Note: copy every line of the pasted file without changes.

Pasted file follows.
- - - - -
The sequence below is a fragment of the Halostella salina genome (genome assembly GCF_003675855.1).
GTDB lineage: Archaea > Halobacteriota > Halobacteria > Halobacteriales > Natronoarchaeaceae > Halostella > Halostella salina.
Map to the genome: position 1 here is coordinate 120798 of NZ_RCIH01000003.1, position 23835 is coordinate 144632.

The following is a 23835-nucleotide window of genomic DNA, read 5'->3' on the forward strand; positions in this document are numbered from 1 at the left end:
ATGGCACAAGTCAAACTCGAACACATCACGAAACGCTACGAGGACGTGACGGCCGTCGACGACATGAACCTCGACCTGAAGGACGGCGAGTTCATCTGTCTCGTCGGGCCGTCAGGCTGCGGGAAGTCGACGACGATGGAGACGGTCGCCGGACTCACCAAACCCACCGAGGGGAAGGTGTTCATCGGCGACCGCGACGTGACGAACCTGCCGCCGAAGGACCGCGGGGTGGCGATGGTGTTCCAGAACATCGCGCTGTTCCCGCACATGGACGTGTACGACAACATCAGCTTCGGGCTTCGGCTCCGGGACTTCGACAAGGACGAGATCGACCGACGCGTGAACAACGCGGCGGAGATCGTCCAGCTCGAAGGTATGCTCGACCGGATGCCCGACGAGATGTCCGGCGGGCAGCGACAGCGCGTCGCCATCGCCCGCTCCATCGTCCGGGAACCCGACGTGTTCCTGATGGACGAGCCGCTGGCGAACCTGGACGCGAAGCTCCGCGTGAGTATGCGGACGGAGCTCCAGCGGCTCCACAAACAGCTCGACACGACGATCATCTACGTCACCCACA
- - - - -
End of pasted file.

The sequence below is a fragment of the Halostella salina genome (genome assembly GCF_003675855.1).
GTDB lineage: Archaea > Halobacteriota > Halobacteria > Halobacteriales > Natronoarchaeaceae > Halostella > Halostella salina.
Map to the genome: position 1 here is coordinate 120798 of NZ_RCIH01000003.1, position 23835 is coordinate 144632.

The following is a 23835-nucleotide window of genomic DNA, read 5'->3' on the forward strand; positions in this document are numbered from 1 at the left end:
ATGGCACAAGTCAAACTCGAACACATCACGAAACGCTACGAGGACGTGACGGCCGTCGACGACATGAACCTCGACCTGAAGGACGGCGAGTTCATCTGTCTCGTCGGGCCGTCAGGCTGCGGGAAGTCGACGACGATGGAGACGGTCGCCGGACTCACCAAACCCACCGAGGGGAAGGTGTTCATCGGCGACCGCGACGTGACGAACCTGCCGCCGAAGGACCGCGGGGTGGCGATGGTGTTCCAGAACATCGCGCTGTTCCCGCACATGGACGTGTACGACAACATCAGCTTCGGGCTTCGGCTCCGGGACTTCGACAAGGACGAGATCGACCGACGCGTGAACAACGCGGCGGAGATCGTCCAGCTCGAAGGTATGCTCGACCGGATGCCCGACGAGATGTCCGGCGGGCAGCGACAGCGCGTCGCCATCGCCCGCTCCATCGTCCGGGAACCCGACGTGTTCCTGATGGACGAGCCGCTGGCGAACCTGGACGCGAAGCTCCGCGTGAGTATGCGGACGGAGCTCCAGCGGCTCCACAAACAGCTCGACACGACGATCATCTACGTCACCCACA